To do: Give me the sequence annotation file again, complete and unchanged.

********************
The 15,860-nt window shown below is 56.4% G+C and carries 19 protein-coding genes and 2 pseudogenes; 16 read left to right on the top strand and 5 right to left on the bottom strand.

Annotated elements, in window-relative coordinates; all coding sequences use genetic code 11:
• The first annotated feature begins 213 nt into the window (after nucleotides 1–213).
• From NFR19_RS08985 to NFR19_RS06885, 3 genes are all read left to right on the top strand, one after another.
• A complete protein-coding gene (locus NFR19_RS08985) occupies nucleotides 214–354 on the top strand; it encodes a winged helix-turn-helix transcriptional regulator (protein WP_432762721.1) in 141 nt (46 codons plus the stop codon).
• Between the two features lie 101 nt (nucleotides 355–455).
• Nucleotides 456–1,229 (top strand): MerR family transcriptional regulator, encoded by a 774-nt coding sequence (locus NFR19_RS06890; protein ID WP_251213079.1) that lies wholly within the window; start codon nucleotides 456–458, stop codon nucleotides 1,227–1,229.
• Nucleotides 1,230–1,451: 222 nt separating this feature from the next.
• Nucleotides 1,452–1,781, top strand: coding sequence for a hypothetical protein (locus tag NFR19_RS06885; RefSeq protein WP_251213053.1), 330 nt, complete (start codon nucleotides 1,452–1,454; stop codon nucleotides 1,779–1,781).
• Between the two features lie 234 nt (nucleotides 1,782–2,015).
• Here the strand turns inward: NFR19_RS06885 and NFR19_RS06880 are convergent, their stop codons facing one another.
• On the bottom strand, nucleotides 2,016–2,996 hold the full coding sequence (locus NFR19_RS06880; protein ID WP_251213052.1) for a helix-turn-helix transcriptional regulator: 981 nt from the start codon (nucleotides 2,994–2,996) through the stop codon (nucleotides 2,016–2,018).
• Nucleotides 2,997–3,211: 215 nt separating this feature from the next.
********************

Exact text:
The 15,860-nt window shown below is 56.4% G+C and carries 19 protein-coding genes and 2 pseudogenes; 16 read left to right on the top strand and 5 right to left on the bottom strand.

Annotated elements, in window-relative coordinates; all coding sequences use genetic code 11:
• The first annotated feature begins 213 nt into the window (after nucleotides 1–213).
• From NFR19_RS08985 to NFR19_RS06885, 3 genes are all read left to right on the top strand, one after another.
• A complete protein-coding gene (locus NFR19_RS08985) occupies nucleotides 214–354 on the top strand; it encodes a winged helix-turn-helix transcriptional regulator (protein WP_432762721.1) in 141 nt (46 codons plus the stop codon).
• Between the two features lie 101 nt (nucleotides 355–455).
• Nucleotides 456–1,229 (top strand): MerR family transcriptional regulator, encoded by a 774-nt coding sequence (locus NFR19_RS06890; protein ID WP_251213079.1) that lies wholly within the window; start codon nucleotides 456–458, stop codon nucleotides 1,227–1,229.
• Nucleotides 1,230–1,451: 222 nt separating this feature from the next.
• Nucleotides 1,452–1,781, top strand: coding sequence for a hypothetical protein (locus tag NFR19_RS06885; RefSeq protein WP_251213053.1), 330 nt, complete (start codon nucleotides 1,452–1,454; stop codon nucleotides 1,779–1,781).
• Between the two features lie 234 nt (nucleotides 1,782–2,015).
• Here the strand turns inward: NFR19_RS06885 and NFR19_RS06880 are convergent, their stop codons facing one another.
• On the bottom strand, nucleotides 2,016–2,996 hold the full coding sequence (locus NFR19_RS06880; protein ID WP_251213052.1) for a helix-turn-helix transcriptional regulator: 981 nt from the start codon (nucleotides 2,994–2,996) through the stop codon (nucleotides 2,016–2,018).
• Nucleotides 2,997–3,211: 215 nt separating this feature from the next.